Two women jog Monday at Minto-Brown Island Park on a trail less than a mile south of the Peter Courtney Minto Island Bridge. (Troy Brynelson/Salem Reporter)
After a report surfaced Thursday of a man kidnapping and trying to rape a woman in Minto-Brown Island Park, some Salem residents took to social media to question how safe was their community.
“I thought I was safe here,” one woman wrote on Facebook in response to an article. “Where do I go now that I can’t walk in this beautiful, peaceful park?”
But police and others who frequent the park say this sort of incident is an anomaly.
“We really don’t have a lot of stranger-on-stranger crime,” said Salem Police Lt. Treven Upkes.
On Thursday at about 5 p.m., a 29-year-old woman was running just south of the Peter Courtney Minto Island Bridge when a man reportedly shoved her off the walking path and into the bushes, according to police records.
The woman tried to fight him off but the man continually pushed her down and tried to drag her further from the path by her wrists. She yelled for help and for the man to stop, according to a Salem Police Department affidavit.
The attacker pulled out a folding knife and told her to come with him. But the woman was able to eventually fight her way free and call police. She sustained scrapes from the attack, the affidavit said.
Police arrived and within minutes arrested 23-year-old David Belluno, who matched the victim’s description. According to a police report, Belluno had a knife on him.
According to a police report, Belluno admitted to approaching the victim, who he didn’t know, grabbing her wrists and trying to drag her in the bushes. He also said he pulled a knife on her and told her to come with him.
Belluno was charged with kidnapping, attempted rape and other felonies. Following his Friday afternoon arraignment, he is being held in the Marion County jail without bail.
A view of Minto-Brown Island Park on Monday facing south from the Peter Courtney Minto Island Bridge, near where the reported attack occurred . (Troy Brynelson/Salem Reporter)
Upkes said it’s probably been a decade since a crime as serious as Thursday’s was committed in Minto-Brown. At least five years ago, he said, a man tried to drag a lady into the bushes at Riverfront Park, but an inmate work crew nearby immediately broke up the attack.
“It’s such a sad, sad thing, but I think all in all, I hope that people don’t suddenly think the park is unsafe,” said Tibby Larson, said of Thursday's attack.
Larson oversees a 40-person volunteer staff that patrols the park for the city. Each volunteer must spend at least eight hours a month in the park.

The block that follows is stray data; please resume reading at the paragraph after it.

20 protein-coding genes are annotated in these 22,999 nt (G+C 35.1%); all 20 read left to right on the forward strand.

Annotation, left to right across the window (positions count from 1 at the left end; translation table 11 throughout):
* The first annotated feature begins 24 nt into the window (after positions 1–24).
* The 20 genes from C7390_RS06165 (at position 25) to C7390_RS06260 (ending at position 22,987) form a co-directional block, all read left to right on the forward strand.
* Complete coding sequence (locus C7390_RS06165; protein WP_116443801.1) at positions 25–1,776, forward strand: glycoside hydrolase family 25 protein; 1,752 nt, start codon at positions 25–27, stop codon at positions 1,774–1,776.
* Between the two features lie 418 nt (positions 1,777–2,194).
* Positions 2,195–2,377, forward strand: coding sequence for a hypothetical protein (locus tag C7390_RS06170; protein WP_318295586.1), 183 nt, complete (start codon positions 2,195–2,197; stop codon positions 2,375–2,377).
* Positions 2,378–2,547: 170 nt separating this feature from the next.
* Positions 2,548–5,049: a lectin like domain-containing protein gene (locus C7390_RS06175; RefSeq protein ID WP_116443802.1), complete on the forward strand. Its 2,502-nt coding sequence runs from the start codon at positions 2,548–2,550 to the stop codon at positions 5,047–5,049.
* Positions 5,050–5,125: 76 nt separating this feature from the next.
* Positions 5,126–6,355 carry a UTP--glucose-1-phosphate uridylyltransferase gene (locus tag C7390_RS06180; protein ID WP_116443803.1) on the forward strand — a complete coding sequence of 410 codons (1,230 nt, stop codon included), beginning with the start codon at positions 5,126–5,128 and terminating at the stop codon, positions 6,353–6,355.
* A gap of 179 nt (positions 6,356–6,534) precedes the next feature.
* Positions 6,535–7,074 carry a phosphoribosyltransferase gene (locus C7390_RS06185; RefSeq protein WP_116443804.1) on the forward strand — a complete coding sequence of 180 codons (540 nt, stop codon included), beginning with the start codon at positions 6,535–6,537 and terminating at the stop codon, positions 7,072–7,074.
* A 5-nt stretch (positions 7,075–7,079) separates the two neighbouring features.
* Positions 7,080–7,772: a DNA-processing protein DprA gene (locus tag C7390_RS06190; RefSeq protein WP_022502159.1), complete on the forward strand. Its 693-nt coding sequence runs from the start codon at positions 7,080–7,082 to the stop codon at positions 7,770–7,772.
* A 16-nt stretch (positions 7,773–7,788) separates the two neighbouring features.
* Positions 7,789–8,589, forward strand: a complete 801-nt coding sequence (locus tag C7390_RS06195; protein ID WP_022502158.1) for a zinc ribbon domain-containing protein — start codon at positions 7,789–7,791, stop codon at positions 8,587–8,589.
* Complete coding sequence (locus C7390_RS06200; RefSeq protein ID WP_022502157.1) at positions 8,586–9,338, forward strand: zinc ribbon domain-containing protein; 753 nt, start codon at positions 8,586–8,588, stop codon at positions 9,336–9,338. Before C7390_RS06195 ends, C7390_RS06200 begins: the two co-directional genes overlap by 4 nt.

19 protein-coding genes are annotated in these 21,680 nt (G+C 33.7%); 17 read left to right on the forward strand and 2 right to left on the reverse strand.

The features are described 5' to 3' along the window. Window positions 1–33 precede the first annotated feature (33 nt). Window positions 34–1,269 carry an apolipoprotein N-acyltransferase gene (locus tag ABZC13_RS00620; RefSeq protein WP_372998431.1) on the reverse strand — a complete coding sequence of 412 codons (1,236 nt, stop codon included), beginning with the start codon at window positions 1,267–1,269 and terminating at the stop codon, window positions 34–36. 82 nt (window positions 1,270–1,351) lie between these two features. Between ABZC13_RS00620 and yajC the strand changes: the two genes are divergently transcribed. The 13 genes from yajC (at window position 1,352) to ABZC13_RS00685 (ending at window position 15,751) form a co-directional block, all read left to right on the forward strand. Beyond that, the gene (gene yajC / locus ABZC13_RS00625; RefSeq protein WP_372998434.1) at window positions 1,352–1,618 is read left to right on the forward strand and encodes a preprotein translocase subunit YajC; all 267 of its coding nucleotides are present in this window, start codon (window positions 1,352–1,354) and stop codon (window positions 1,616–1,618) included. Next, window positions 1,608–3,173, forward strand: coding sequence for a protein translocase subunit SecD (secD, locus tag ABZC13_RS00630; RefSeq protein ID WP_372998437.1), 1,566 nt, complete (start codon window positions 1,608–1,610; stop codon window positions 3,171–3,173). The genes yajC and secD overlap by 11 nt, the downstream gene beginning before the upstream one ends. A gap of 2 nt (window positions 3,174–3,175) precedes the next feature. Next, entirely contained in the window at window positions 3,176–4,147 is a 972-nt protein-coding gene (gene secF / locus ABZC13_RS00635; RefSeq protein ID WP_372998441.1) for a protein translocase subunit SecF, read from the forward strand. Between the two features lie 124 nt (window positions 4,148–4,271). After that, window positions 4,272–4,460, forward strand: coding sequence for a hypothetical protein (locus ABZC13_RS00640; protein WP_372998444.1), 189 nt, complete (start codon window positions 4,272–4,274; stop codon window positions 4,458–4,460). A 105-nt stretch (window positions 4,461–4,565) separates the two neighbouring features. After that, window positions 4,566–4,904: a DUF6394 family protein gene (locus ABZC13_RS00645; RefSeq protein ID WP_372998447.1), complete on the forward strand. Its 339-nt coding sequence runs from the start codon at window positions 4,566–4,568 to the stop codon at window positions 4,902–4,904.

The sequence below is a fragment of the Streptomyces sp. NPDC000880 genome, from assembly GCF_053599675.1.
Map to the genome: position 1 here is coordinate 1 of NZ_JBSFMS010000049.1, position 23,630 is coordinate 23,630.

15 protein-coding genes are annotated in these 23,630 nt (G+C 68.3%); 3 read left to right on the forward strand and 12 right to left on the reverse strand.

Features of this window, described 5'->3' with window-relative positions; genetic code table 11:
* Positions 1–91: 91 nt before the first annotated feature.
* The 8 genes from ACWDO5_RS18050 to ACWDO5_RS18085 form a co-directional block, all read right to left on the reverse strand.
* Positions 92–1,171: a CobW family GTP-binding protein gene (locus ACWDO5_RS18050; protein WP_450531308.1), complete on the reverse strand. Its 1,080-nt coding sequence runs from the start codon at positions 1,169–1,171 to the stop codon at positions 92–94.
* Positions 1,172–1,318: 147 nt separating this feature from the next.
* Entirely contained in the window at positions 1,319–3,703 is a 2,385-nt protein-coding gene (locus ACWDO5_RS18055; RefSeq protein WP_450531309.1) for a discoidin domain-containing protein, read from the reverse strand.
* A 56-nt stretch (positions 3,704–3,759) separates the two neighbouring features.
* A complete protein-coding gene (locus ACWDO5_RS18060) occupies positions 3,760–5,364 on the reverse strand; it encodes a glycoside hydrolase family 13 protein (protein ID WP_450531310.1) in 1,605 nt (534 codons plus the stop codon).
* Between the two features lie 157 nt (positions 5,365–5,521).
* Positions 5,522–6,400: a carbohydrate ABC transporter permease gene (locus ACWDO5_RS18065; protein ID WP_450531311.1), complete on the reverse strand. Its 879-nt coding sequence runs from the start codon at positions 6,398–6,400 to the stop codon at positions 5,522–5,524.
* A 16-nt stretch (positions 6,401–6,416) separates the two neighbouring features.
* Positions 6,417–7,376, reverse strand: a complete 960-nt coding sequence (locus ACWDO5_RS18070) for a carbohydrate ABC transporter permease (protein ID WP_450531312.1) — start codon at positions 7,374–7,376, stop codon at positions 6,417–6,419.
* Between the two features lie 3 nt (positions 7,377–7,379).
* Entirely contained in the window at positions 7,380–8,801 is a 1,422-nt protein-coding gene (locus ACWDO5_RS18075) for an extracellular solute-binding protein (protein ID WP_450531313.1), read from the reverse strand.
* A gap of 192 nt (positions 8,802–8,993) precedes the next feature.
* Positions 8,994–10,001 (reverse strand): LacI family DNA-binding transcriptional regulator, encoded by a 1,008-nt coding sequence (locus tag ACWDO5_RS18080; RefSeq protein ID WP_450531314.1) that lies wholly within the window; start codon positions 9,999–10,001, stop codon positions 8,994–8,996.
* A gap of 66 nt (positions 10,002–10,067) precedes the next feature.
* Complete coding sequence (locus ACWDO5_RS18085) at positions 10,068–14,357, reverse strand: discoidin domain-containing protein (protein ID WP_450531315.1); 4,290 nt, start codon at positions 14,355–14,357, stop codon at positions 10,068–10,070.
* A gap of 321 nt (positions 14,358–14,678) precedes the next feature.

Pennii Norris, one of the park's volunteer patrol, said Monday she was surprised that it happened, brazenly, during daylight hours.
"Honestly I was shocked," the 61-year-old said. "It's when the park was fairly crowded."
Patrolling the park typically means picking up trash or debris, and keeping people on walking paths. In two years of patrolling, and coming to the park almost every other day, Norris said the most hostility she's witnessed is people getting upset to leash their dogs when away from the dog park.
"I don't want people to get a bad impression of Minto," she said. She added she's never called the police to the park. "I really think it was an isolated incident."
The volunteers write reports about what they see and turn them into Larson. Assaults are unheard of, Larson said.
“There has been nothing unusual lately,” she said. “Generally we don’t have any problems except homelessness and illegal camping.”
Over the past six months, Salem police logged 37 incidents at the park. While the park’s blotter does include oddities - such as a found prosthetic leg with a shoe attached – Thursday’s assault remains an outlier.
The six-month snapshot does include another assault, but it was between two men from a transient camp who knew each other, Upkes said.
Other than that, the records includes car break-ins, indecent exposure, graffiti and a dog making a weird noise. Upkes said his crime analyst said the six-month look is representative of complaints at the park.
Fear of another attack didn't seem to phase many of the walkers, joggers and bikers who spent Monday afternoon on the park's winding, and sometimes isolated paths.
Hans Amur, a 20-year-old Willamette University student. called the attack an outlier, but also cautioned people probably shouldn't be there at night.
Rah Walker, 19, and Vanessa King, 20, spent some time in Minto on Sunday after dark. Cougars concerned them the most, they said, but they missed the news of the attempted kidnapping.
"It's crazy people could be capable of doing that. Everybody we've met here has been nice and polite," Walker said.
Outside of volunteers, the city also has a ranger who patrols the parks, as well as a seven-officer downtown patrol team that regularly checks on the park. The department is also looking to get an off-road vehicle to bolster park enforcement.
“At any given time we have quite a few officers in that area,” Upkes said.
Upkes said increasing patrol of the park would be difficult. At 1,200 acres, it’s larger than New York City’s famed Central Park.
“At this point it looks like such a one-off that we wouldn’t change it, and we were there within a couple minutes,” he said.